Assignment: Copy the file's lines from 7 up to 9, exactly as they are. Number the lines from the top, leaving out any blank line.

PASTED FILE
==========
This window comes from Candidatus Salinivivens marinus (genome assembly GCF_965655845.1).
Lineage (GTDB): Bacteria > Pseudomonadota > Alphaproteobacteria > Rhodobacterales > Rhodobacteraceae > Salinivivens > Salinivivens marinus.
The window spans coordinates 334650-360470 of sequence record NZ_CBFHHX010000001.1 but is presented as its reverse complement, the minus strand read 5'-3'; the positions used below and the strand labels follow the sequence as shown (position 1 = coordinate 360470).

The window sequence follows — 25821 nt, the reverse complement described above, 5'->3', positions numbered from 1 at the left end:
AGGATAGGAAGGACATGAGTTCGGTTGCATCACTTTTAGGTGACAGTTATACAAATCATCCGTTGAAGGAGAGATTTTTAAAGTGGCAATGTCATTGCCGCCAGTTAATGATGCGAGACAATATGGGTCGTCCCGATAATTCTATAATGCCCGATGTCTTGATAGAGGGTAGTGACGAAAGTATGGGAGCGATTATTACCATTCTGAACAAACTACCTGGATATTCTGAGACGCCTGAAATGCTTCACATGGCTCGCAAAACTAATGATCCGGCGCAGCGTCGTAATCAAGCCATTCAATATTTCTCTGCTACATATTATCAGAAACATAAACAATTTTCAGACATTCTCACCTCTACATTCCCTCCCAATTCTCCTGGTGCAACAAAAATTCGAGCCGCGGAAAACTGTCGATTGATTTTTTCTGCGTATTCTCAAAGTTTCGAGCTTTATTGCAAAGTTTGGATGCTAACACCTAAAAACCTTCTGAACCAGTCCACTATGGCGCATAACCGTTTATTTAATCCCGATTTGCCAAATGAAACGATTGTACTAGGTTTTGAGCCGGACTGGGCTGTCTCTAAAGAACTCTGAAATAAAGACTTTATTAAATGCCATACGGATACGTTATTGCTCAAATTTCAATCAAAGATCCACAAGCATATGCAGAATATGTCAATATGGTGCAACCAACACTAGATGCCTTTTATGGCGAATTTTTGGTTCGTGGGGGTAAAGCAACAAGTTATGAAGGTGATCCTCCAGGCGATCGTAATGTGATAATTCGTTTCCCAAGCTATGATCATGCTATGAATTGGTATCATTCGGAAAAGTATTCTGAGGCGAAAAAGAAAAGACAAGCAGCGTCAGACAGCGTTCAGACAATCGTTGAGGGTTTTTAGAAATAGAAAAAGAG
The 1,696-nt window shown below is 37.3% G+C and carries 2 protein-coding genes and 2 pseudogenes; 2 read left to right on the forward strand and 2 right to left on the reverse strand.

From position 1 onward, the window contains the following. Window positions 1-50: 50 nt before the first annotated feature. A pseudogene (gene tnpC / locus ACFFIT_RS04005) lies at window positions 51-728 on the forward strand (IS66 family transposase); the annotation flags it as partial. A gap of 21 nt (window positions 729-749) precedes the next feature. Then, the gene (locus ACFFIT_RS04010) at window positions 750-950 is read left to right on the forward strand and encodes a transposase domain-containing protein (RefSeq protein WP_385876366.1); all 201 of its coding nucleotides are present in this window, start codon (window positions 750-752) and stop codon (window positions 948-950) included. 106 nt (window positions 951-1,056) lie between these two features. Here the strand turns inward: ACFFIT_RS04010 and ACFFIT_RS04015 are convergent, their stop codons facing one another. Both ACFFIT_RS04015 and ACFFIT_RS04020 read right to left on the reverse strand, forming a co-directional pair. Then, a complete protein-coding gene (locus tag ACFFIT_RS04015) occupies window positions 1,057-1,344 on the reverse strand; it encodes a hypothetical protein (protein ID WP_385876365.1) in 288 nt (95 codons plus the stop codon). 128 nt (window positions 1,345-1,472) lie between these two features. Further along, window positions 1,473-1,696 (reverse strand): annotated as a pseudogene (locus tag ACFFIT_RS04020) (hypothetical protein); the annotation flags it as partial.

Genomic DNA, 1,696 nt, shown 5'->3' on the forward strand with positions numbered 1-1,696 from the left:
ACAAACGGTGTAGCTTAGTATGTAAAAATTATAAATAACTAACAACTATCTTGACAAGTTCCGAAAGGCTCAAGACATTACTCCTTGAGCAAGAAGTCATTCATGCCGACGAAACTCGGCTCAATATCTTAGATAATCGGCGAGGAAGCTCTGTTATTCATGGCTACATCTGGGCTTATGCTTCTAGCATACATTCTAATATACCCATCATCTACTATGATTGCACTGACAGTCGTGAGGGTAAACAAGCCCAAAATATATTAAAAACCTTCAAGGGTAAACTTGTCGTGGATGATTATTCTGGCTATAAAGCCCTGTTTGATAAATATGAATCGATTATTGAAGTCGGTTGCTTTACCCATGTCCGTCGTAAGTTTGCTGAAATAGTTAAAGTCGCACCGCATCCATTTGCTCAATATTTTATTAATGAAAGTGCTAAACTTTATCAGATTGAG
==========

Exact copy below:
From position 1 onward, the window contains the following. Window positions 1-50: 50 nt before the first annotated feature. A pseudogene (gene tnpC / locus ACFFIT_RS04005) lies at window positions 51-728 on the forward strand (IS66 family transposase); the annotation flags it as partial. A gap of 21 nt (window positions 729-749) precedes the next feature. Then, the gene (locus ACFFIT_RS04010) at window positions 750-950 is read left to right on the forward strand and encodes a transposase domain-containing protein (RefSeq protein WP_385876366.1); all 201 of its coding nucleotides are present in this window, start codon (window positions 750-752) and stop codon (window positions 948-950) included. 106 nt (window positions 951-1,056) lie between these two features. Here the strand turns inward: ACFFIT_RS04010 and ACFFIT_RS04015 are convergent, their stop codons facing one another. Both ACFFIT_RS04015 and ACFFIT_RS04020 read right to left on the reverse strand, forming a co-directional pair. Then, a complete protein-coding gene (locus tag ACFFIT_RS04015) occupies window positions 1,057-1,344 on the reverse strand; it encodes a hypothetical protein (protein ID WP_385876365.1) in 288 nt (95 codons plus the stop codon). 128 nt (window positions 1,345-1,472) lie between these two features. Further along, window positions 1,473-1,696 (reverse strand): annotated as a pseudogene (locus tag ACFFIT_RS04020) (hypothetical protein); the annotation flags it as partial.

Genomic DNA, 1,696 nt, shown 5'->3' on the forward strand with positions numbered 1-1,696 from the left:
ACAAACGGTGTAGCTTAGTATGTAAAAATTATAAATAACTAACAACTATCTTGACAAGTTCCGAAAGGCTCAAGACATTACTCCTTGAGCAAGAAGTCATTCATGCCGACGAAACTCGGCTCAATATCTTAGATAATCGGCGAGGAAGCTCTGTTATTCATGGCTACATCTGGGCTTATGCTTCTAGCATACATTCTAATATACCCATCATCTACTATGATTGCACTGACAGTCGTGAGGGTAAACAAGCCCAAAATATATTAAAAACCTTCAAGGGTAAACTTGTCGTGGATGATTATTCTGGCTATAAAGCCCTGTTTGATAAATATGAATCGATTATTGAAGTCGGTTGCTTTACCCATGTCCGTCGTAAGTTTGCTGAAATAGTTAAAGTCGCACCGCATCCATTTGCTCAATATTTTATTAATGAAAGTGCTAAACTTTATCAGATTGAG